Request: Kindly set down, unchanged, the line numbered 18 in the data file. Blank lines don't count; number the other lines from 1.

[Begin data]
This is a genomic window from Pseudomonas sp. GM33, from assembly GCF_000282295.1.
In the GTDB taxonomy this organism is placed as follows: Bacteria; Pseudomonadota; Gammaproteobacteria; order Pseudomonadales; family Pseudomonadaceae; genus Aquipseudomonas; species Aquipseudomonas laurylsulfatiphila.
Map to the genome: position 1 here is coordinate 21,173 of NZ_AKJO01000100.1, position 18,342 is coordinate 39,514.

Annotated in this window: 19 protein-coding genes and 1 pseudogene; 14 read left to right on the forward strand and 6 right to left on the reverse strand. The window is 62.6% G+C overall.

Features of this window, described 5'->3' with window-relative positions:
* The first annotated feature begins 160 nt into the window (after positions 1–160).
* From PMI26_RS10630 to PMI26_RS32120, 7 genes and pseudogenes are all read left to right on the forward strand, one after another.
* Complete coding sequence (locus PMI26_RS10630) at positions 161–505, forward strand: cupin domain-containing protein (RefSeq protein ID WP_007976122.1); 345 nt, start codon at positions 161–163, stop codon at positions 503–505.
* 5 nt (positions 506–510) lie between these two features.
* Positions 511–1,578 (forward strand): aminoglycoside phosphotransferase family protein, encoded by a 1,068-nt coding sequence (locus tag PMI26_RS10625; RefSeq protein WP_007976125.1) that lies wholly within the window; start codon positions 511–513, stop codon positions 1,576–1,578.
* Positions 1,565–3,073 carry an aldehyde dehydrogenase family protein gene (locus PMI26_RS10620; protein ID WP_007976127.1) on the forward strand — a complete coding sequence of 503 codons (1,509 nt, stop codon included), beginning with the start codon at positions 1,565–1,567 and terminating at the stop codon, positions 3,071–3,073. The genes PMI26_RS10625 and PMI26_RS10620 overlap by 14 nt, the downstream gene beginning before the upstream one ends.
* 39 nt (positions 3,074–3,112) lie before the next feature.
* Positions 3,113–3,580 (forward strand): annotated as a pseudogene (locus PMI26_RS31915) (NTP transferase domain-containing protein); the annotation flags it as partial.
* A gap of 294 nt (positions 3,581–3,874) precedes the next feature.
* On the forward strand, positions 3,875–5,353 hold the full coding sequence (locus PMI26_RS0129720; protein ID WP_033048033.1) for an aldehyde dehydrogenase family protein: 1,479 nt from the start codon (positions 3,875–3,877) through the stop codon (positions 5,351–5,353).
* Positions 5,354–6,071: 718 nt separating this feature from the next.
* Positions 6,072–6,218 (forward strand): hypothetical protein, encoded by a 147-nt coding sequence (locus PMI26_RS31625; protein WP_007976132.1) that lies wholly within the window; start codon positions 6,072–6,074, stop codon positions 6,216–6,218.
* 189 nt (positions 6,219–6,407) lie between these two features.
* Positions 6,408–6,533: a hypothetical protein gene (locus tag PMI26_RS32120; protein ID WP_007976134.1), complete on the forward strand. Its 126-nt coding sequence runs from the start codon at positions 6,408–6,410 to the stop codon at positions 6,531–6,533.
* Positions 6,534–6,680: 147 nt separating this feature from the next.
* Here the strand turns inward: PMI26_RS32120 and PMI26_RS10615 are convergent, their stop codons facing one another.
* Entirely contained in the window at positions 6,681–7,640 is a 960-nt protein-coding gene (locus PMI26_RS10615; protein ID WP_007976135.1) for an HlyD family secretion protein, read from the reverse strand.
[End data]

* 189 nt (positions 6,219–6,407) lie between these two features.